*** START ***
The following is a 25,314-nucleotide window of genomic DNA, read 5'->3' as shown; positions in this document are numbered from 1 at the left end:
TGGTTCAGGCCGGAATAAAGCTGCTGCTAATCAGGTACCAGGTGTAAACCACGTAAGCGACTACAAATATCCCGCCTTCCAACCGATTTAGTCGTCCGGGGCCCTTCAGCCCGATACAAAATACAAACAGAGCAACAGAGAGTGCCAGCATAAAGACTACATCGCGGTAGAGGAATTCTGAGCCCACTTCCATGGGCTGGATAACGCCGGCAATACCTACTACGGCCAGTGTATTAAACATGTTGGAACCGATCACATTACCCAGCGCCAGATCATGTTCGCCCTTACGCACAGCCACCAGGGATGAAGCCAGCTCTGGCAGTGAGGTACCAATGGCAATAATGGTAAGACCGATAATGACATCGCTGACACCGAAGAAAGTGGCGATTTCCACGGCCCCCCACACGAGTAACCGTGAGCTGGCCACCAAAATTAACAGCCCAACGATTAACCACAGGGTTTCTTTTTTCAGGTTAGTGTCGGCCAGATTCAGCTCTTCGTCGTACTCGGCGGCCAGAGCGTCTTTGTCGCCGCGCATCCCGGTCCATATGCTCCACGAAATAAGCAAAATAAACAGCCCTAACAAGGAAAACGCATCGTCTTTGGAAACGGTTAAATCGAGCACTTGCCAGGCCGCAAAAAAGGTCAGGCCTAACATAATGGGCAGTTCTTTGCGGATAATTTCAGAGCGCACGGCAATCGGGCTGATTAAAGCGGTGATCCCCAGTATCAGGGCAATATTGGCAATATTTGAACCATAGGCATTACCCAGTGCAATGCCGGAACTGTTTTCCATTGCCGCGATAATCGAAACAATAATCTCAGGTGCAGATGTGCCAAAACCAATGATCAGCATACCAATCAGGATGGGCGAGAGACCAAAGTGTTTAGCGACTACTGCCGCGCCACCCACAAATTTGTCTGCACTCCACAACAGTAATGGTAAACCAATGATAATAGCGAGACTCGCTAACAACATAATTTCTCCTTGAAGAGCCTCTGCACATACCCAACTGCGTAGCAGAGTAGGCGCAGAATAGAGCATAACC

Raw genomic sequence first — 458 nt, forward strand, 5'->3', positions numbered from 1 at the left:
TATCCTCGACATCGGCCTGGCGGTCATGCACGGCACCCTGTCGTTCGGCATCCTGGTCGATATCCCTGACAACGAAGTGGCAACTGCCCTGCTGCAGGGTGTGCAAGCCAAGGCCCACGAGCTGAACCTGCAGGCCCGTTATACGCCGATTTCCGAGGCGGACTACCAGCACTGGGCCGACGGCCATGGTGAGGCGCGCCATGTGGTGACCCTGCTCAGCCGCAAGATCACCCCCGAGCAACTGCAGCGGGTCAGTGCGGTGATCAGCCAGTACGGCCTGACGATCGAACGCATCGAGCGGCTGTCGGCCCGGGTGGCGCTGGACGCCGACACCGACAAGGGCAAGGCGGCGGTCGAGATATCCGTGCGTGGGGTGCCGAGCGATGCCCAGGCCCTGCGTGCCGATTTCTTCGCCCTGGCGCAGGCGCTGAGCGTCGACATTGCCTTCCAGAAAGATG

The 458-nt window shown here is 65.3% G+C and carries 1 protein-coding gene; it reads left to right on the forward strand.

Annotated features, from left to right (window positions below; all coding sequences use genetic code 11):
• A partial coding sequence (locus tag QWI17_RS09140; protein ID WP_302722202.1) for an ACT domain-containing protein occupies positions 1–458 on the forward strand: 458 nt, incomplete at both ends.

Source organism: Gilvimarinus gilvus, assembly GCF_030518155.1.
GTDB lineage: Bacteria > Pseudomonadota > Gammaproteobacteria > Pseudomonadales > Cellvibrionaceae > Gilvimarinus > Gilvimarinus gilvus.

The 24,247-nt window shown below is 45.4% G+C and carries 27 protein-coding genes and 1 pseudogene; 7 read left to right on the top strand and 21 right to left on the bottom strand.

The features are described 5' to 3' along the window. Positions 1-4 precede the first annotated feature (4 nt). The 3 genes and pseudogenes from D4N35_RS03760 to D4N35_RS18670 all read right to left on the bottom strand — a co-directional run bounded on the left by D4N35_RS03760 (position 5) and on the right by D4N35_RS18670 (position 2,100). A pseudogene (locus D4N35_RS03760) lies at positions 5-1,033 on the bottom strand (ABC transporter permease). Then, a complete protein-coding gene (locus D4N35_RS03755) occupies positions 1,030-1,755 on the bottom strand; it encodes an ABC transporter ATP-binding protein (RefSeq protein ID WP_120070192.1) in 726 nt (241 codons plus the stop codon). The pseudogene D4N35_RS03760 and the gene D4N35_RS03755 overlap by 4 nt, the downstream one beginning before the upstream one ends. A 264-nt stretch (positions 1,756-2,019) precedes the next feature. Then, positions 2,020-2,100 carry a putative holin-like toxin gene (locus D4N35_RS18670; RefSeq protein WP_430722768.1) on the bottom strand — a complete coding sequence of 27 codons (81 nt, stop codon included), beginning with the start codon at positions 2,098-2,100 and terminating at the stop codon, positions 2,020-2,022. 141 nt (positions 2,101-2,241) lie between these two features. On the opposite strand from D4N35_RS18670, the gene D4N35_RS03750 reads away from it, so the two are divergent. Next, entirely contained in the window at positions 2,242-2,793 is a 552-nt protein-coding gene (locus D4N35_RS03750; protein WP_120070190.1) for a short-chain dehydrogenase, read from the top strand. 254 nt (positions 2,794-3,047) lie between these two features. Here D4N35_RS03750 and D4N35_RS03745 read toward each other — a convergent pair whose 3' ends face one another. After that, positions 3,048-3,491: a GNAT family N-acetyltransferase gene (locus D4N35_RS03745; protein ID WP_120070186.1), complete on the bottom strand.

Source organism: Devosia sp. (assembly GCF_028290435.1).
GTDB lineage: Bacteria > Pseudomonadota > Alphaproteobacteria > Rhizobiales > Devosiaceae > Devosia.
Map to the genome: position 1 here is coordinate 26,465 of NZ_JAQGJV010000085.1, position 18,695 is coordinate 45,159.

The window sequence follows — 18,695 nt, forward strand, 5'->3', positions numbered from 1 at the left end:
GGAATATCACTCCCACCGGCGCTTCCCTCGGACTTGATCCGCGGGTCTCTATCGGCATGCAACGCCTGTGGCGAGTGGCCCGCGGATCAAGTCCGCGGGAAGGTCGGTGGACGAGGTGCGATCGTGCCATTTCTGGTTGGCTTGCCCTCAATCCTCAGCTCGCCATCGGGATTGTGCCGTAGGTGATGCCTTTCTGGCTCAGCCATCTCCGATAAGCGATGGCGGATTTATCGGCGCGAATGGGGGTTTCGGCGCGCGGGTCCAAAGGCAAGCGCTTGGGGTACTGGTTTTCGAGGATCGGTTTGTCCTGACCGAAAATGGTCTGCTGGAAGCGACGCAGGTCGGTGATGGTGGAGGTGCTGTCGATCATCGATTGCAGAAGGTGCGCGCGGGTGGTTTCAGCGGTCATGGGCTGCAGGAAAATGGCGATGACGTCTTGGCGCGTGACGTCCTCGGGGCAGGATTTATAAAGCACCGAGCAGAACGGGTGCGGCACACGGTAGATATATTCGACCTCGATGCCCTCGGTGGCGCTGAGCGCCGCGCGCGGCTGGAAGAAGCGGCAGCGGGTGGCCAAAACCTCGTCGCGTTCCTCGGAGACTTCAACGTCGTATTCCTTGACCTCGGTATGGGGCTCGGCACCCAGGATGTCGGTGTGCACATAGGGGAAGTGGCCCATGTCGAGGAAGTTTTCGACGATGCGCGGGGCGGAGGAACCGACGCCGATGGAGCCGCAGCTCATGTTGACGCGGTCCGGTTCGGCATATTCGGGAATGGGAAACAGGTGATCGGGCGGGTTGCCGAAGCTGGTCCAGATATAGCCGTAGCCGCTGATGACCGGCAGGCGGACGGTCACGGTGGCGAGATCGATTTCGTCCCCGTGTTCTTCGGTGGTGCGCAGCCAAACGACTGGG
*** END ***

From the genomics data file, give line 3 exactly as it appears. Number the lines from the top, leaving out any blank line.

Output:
Raw genomic sequence first — 458 nt, forward strand, 5'->3', positions numbered from 1 at the left: